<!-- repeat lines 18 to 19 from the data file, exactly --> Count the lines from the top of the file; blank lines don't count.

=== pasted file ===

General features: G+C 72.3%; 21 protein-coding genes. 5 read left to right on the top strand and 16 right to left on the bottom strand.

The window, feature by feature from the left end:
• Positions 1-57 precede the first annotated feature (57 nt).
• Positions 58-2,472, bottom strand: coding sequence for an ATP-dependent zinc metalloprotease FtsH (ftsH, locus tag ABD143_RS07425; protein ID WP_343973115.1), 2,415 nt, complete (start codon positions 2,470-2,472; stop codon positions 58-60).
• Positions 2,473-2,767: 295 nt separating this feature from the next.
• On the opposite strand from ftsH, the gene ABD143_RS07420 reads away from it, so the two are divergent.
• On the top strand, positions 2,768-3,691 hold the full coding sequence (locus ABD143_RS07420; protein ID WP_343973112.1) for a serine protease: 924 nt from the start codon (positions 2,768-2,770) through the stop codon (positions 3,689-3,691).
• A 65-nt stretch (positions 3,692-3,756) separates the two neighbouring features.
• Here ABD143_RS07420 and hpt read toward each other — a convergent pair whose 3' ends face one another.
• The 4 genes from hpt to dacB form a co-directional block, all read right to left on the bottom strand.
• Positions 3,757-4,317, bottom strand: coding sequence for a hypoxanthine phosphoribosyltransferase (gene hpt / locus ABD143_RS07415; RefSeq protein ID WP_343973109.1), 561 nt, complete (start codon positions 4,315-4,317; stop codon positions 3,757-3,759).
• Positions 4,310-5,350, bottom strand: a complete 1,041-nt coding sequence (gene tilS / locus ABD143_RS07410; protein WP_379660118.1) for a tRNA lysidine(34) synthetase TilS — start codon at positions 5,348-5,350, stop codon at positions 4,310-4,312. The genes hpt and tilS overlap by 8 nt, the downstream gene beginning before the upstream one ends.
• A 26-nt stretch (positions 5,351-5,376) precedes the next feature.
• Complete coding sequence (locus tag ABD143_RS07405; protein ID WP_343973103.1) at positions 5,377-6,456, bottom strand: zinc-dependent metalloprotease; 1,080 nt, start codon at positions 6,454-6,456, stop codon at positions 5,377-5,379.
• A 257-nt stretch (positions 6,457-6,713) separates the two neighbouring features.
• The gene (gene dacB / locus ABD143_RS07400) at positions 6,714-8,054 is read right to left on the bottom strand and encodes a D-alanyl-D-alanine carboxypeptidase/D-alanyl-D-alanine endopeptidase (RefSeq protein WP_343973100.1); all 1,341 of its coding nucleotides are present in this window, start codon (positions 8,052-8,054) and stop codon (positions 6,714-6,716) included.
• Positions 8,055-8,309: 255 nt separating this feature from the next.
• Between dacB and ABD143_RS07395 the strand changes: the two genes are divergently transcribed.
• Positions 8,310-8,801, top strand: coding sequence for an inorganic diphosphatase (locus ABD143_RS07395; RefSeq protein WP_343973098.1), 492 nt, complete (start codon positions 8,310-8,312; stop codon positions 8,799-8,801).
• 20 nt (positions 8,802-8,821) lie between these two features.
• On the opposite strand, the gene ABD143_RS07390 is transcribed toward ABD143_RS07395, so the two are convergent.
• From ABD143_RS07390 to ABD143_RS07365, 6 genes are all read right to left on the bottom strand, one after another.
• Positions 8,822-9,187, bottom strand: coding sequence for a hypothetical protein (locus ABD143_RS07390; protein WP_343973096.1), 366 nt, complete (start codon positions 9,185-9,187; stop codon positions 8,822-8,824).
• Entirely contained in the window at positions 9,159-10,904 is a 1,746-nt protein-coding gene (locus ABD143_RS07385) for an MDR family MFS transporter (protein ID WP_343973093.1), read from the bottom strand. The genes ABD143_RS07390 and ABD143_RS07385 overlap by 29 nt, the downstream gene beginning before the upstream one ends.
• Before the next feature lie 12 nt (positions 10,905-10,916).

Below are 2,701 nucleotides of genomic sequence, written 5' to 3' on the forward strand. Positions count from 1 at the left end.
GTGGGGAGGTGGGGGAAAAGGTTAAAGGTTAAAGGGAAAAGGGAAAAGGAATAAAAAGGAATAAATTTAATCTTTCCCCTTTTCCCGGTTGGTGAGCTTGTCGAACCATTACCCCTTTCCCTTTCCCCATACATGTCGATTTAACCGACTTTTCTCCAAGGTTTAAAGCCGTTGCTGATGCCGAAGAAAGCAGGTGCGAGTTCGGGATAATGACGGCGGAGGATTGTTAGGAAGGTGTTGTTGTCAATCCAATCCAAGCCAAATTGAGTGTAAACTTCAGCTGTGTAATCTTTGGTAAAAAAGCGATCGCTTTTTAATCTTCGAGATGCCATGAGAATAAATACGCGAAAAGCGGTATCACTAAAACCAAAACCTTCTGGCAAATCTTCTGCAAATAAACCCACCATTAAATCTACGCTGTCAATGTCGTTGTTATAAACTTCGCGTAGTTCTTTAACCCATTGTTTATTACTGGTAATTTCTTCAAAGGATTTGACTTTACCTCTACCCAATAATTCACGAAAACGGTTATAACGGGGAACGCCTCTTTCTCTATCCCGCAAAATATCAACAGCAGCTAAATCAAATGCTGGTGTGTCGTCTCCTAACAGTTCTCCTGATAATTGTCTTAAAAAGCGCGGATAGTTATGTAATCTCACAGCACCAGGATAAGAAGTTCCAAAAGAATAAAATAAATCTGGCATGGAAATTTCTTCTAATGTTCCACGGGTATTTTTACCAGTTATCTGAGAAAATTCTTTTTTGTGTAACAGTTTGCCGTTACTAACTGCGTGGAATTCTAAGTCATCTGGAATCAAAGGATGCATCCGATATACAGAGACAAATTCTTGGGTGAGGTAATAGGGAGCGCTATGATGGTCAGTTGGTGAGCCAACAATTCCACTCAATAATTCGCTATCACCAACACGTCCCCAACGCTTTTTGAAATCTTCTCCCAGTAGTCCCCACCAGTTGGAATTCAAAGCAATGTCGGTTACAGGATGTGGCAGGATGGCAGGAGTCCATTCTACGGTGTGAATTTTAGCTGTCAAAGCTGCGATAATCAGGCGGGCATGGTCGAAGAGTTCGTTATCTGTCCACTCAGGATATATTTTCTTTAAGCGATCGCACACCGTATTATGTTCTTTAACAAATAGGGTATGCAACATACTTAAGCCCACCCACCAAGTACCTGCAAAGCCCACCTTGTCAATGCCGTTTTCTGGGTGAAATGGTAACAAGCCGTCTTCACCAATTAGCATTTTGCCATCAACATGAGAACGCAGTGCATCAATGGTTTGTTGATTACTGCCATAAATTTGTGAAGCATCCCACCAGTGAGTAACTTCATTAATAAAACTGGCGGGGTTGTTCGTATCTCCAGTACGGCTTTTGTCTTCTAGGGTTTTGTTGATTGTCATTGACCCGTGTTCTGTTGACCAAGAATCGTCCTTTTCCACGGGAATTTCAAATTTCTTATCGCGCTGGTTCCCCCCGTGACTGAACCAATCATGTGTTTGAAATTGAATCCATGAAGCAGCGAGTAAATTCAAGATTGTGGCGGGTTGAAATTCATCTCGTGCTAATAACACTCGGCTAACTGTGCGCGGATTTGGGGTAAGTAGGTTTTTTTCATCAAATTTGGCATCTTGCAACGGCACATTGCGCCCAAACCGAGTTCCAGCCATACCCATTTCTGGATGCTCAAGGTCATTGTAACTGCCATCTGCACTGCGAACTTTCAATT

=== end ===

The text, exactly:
• Between dacB and ABD143_RS07395 the strand changes: the two genes are divergently transcribed.
• Positions 8,310-8,801, top strand: coding sequence for an inorganic diphosphatase (locus ABD143_RS07395; RefSeq protein WP_343973098.1), 492 nt, complete (start codon positions 8,310-8,312; stop codon positions 8,799-8,801).